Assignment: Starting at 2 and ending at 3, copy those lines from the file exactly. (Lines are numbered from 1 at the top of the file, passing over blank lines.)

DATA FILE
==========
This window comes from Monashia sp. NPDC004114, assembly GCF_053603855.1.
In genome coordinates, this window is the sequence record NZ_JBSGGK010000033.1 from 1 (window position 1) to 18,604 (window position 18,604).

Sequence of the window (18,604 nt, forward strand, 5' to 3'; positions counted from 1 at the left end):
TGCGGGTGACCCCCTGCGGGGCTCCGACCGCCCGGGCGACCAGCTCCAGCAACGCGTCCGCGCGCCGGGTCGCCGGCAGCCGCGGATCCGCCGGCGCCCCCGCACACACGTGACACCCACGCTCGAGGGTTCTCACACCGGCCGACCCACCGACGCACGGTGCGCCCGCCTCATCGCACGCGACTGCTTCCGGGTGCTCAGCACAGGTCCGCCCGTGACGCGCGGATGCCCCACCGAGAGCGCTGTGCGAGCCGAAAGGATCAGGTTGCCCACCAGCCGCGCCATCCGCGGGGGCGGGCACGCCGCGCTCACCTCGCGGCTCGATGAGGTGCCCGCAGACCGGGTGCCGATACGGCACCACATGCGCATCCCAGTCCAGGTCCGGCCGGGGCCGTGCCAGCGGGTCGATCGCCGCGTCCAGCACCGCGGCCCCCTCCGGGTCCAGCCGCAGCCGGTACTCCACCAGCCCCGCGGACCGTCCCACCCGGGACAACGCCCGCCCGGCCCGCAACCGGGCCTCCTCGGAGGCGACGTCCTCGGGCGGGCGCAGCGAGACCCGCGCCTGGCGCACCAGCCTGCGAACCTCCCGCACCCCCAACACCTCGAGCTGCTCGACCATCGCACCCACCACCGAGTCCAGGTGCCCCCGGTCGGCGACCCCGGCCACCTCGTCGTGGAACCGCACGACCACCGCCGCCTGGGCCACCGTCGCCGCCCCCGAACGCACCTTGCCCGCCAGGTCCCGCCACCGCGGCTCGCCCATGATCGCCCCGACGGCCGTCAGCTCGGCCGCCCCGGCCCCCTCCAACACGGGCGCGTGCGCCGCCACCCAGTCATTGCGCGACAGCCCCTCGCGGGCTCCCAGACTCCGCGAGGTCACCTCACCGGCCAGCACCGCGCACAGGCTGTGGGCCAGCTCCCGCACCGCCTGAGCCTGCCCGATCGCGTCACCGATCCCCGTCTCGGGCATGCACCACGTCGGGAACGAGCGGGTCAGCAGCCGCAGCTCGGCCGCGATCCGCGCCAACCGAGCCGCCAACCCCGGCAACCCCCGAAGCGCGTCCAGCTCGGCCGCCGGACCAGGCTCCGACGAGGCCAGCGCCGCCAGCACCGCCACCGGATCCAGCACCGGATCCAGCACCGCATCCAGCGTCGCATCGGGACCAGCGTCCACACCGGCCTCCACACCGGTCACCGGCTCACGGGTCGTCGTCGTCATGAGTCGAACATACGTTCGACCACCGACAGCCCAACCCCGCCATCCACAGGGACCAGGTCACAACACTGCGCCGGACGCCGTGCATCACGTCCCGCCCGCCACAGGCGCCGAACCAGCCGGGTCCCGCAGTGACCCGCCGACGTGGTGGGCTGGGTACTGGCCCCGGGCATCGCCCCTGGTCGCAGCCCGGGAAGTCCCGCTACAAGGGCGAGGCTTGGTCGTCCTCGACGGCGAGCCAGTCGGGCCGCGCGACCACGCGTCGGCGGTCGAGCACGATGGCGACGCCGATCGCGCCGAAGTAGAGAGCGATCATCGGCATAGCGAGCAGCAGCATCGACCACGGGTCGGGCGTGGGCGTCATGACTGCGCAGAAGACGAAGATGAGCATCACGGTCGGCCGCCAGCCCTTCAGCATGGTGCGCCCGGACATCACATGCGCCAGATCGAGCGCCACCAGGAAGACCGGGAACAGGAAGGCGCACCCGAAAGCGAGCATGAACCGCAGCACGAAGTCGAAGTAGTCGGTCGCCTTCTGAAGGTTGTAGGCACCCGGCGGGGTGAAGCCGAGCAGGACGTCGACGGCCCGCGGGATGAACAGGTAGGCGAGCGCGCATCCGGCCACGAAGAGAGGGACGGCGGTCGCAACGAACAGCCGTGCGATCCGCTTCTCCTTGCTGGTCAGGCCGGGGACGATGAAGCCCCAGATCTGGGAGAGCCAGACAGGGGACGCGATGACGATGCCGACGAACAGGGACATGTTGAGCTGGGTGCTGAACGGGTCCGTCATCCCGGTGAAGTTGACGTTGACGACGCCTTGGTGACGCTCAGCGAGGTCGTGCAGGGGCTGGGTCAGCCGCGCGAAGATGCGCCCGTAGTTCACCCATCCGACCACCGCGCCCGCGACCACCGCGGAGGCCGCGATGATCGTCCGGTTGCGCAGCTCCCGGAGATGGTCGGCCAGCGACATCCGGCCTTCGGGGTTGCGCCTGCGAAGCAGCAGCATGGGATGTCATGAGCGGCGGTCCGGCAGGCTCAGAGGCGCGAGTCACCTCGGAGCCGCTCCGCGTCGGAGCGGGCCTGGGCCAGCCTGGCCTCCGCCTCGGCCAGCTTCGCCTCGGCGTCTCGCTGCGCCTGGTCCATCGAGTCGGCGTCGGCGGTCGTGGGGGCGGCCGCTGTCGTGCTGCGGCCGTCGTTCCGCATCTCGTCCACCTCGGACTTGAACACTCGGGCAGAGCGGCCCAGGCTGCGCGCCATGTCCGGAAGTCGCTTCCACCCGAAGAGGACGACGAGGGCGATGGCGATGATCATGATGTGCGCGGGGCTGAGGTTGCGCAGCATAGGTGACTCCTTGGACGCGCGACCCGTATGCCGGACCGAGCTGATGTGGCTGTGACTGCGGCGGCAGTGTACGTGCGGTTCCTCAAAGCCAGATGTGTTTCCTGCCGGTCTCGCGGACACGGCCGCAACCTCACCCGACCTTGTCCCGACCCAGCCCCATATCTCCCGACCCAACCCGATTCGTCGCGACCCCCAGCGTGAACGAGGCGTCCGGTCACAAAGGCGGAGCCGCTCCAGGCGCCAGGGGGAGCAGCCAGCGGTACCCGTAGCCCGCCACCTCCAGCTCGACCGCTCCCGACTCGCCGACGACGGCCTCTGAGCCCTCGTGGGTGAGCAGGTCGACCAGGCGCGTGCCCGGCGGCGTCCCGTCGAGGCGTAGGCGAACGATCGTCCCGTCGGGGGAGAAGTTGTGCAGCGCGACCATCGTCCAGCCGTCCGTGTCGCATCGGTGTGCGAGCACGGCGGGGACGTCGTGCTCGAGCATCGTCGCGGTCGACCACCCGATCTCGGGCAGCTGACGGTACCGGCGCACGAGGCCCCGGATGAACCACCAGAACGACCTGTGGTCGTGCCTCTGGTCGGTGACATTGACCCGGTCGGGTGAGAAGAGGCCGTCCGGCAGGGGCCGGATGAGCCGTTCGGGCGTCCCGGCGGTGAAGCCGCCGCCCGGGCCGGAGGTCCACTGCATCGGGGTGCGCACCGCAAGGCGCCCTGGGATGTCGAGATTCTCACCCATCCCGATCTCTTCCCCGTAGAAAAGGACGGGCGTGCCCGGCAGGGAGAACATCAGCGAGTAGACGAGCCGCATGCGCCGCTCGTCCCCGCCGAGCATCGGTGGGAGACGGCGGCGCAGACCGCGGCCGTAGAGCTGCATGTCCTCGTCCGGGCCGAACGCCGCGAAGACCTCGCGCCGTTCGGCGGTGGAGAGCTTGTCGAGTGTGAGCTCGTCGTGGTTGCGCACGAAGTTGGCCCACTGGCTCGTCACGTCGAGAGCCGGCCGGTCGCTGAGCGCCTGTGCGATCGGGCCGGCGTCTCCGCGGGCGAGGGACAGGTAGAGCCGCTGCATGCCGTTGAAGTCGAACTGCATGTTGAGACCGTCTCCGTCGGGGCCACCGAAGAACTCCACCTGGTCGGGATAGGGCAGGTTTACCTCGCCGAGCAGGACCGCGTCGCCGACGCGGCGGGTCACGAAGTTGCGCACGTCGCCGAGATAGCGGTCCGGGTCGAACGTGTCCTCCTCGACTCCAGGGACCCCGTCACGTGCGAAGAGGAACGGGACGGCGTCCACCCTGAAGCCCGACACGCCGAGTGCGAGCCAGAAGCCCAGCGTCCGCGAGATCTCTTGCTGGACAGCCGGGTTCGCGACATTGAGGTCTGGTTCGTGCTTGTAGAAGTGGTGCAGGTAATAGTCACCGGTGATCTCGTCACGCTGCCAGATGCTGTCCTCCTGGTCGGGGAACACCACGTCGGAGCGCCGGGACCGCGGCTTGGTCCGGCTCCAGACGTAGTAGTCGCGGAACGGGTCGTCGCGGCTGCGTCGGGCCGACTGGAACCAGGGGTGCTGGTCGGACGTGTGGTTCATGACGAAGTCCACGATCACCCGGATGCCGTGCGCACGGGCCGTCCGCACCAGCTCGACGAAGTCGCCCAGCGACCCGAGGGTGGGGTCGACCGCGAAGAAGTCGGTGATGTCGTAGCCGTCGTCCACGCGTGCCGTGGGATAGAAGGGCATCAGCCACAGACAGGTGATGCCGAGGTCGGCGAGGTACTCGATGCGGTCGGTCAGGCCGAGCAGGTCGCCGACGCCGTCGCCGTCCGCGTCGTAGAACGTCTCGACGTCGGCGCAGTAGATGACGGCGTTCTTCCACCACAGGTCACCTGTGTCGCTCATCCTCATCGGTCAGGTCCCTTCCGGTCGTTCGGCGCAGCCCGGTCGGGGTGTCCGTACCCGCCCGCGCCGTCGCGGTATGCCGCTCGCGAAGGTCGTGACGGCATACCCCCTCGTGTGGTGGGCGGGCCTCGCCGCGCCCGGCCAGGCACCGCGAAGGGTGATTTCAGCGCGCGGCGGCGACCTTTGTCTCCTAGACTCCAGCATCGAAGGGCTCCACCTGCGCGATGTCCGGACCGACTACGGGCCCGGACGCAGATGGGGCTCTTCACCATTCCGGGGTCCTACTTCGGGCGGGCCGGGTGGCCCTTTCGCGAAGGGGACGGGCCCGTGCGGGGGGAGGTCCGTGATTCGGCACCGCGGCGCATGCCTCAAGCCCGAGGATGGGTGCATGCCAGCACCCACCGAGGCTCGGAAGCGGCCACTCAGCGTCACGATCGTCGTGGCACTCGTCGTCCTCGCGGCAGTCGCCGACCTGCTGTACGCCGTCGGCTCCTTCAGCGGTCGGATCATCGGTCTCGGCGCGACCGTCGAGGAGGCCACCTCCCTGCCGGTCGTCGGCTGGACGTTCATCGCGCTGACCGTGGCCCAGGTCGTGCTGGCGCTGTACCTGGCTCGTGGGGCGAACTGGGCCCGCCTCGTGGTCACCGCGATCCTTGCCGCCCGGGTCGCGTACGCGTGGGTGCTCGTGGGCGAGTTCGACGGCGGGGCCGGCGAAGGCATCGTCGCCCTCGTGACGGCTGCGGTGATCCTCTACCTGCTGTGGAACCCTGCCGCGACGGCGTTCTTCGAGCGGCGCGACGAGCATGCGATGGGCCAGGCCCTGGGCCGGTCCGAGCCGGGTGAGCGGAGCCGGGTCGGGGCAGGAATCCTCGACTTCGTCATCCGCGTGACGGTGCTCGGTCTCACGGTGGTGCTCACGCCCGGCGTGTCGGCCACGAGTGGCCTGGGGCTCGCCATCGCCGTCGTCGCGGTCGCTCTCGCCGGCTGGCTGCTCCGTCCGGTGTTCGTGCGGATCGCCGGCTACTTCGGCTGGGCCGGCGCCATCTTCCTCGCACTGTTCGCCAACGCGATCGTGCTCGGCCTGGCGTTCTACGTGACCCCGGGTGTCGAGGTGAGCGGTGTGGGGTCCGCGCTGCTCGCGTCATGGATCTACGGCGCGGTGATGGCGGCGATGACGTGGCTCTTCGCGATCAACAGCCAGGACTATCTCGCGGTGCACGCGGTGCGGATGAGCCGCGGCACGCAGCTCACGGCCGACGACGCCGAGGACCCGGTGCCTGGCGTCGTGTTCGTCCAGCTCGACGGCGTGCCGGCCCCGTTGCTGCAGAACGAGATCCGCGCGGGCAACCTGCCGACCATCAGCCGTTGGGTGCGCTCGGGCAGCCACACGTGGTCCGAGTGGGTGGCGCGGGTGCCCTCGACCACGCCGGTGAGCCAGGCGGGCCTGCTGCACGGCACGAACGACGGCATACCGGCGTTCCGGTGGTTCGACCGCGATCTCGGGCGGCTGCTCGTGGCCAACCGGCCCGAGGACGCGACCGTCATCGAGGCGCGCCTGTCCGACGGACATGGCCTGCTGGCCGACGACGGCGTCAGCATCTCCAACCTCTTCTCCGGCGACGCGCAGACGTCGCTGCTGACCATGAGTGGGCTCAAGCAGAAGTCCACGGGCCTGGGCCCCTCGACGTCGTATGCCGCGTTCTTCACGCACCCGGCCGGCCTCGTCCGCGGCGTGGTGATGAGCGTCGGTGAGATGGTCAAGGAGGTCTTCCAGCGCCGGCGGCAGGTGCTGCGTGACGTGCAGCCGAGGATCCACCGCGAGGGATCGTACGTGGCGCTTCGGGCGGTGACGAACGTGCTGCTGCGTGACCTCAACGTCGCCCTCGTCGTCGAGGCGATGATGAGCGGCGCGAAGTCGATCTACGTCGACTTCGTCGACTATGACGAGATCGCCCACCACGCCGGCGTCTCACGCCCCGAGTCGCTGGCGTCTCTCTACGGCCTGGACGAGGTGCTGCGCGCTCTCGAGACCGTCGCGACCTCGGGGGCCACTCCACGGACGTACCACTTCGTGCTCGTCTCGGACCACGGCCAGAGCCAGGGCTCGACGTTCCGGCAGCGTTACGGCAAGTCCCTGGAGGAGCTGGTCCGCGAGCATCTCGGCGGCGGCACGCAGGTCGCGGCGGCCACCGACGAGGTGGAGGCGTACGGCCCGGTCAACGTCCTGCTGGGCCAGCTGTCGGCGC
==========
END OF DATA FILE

In genome coordinates, this window is the sequence record NZ_JBSGGK010000033.1 from 1 (window position 1) to 18,604 (window position 18,604).

Sequence of the window (18,604 nt, forward strand, 5' to 3'; positions counted from 1 at the left end):